Serco pulls out of out-of-hours care in CornwallBMJ 2013; 347 doi: https://doi.org/10.1136/bmj.f7549 (Published 17 December 2013) Cite this as: BMJ 2013;347:f7549
The private contractor Serco has reached a “mutual agreement” to end its GP out-of-hours contract in Cornwall 17 months early. The embattled company, which this week has been forced to hand over contracts for electronic tagging in the criminal justice system, also announced that it is to pull out of running Braintree Hospital in Essex after a review of its healthcare operations.
Serco has been extensively criticised over its out-of-hours service, including in reports from the Care Quality Commission and the National Audit Office.1 2 These reports were prompted by whistleblowers’ claims that Serco’s service was understaffed and that it was altering data to ensure it was meeting its targets.
In July the parliamentary public accounts select committee published a damning report on the operation, which said, “Serco appears to have a bullying culture and management style which inhibited whistleblowers from being open in the patients’ interest.” It also said that Serco staff altered data on 252 occasions, which meant that the company was overstating its performance to the primary care trust.3 4
Serco admitted that it had experienced operational challenges but maintained that it was providing a high quality service. However, it said that delivering out-of-hours care did not fit with the company’s future healthcare strategy and that it had reached a mutual agreement with NHS Kernow, the clinical commissioner for Cornwall and the Isles of Scilly, to bring forward the end of its contract for GP out-of-hours services to May 2015.
Louis Warren, Serco’s director of services in Cornwall, said, “For Kernow, this decision will enable a transition to a new model of integrated, unscheduled care earlier than if the contract period was unchanged, which will benefit the people of Cornwall in times of increased healthcare demand. For Serco, delivering out-of-hours care does not fit with our future healthcare strategy, which will concentrate on other areas of the market.”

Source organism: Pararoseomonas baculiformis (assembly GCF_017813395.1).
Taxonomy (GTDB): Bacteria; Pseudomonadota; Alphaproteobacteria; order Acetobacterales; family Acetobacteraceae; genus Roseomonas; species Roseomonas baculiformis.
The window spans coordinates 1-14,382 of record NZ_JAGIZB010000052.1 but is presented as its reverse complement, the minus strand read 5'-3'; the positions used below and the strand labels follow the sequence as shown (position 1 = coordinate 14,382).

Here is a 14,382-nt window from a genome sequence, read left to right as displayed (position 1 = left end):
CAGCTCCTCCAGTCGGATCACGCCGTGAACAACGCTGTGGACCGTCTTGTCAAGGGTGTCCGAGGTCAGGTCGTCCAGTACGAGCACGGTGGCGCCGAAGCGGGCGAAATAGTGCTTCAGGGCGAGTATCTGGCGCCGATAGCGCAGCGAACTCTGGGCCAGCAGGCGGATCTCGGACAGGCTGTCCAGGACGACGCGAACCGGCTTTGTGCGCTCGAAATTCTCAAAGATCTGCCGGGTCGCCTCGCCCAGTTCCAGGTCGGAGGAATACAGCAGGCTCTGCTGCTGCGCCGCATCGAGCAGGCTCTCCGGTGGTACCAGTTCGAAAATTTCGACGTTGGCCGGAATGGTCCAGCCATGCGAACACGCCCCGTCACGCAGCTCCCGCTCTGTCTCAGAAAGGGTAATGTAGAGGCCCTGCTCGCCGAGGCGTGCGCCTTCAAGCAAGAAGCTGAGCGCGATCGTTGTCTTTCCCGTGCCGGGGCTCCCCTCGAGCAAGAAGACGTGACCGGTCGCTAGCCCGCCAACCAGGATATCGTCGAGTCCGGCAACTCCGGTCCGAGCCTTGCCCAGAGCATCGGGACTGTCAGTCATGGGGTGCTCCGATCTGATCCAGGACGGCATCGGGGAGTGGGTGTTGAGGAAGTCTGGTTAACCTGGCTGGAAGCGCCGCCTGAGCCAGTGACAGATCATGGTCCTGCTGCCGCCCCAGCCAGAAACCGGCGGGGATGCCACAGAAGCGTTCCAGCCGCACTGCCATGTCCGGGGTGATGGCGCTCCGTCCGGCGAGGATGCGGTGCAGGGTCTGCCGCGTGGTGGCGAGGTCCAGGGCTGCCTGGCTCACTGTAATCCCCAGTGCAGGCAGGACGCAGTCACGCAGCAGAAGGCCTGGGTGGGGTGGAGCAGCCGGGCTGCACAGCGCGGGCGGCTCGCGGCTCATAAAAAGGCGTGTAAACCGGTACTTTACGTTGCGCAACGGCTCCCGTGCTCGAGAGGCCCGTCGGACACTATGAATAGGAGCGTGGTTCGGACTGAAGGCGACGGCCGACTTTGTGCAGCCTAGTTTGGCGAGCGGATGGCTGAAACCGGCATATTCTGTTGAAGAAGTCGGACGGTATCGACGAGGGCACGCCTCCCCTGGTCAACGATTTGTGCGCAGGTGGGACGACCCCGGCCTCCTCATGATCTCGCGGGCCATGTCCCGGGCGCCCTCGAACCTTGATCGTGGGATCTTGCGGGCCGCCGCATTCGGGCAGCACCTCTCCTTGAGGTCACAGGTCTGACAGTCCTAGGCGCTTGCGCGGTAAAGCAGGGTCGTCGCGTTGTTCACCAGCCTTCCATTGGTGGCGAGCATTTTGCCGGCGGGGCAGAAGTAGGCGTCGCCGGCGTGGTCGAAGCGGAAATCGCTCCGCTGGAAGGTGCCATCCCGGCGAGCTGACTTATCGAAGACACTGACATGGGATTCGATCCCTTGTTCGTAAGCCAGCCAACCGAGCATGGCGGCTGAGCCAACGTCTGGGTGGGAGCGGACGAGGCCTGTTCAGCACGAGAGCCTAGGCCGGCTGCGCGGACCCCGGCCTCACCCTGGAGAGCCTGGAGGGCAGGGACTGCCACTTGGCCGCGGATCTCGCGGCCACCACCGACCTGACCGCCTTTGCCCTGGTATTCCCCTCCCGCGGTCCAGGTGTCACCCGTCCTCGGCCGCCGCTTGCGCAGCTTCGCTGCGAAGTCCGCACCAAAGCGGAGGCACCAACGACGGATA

He added, “As is well known, in the past Serco has experienced a number of operational challenges, and there has also been a significant increase in demand for the service. Where we have made mistakes we have learnt from them, and we will continue to learn from them. For some time now the contract has been providing a high quality service that meets all of the national quality requirements, and NHS Kernow recognises the improvements we have delivered in the last 12 months.”
Andrew Abbott, director of operations for NHS Kernow, said, “Serco is currently providing a good service and performing well against the national quality requirements. Feedback from patients is also very positive. However, we have been reviewing our whole urgent care system, and we believe there is an opportunity for a new way to deliver this service.”
Serco said that it had issued notice to end its loss making contract to manage Braintree Hospital because, since taking over operations in 2011, the predicted level of referrals of patients to the hospital had not materialised.
The company said that it would continue to provide community health services in Suffolk, the contract for which is due to run till October 2015. Serco said that it had managed to reduce the length of stay in the community hospitals by around a week and had improved access to the service. However, it admitted that the demand on the service had increased and that it is taking longer than anticipated to bring about productivity gains.
Margaret Hodge, chairwoman of the Public Accounts Committee, told the Independent newspaper, “Serco has been desperate to build a presence in the healthcare market by undercutting [bids on] contracts at a cost to the taxpayer and a loss of service.” She added, “It’s pointless being good at getting contracts and then hopeless at delivering the services.”
Cite this as: BMJ 2013;347:f7549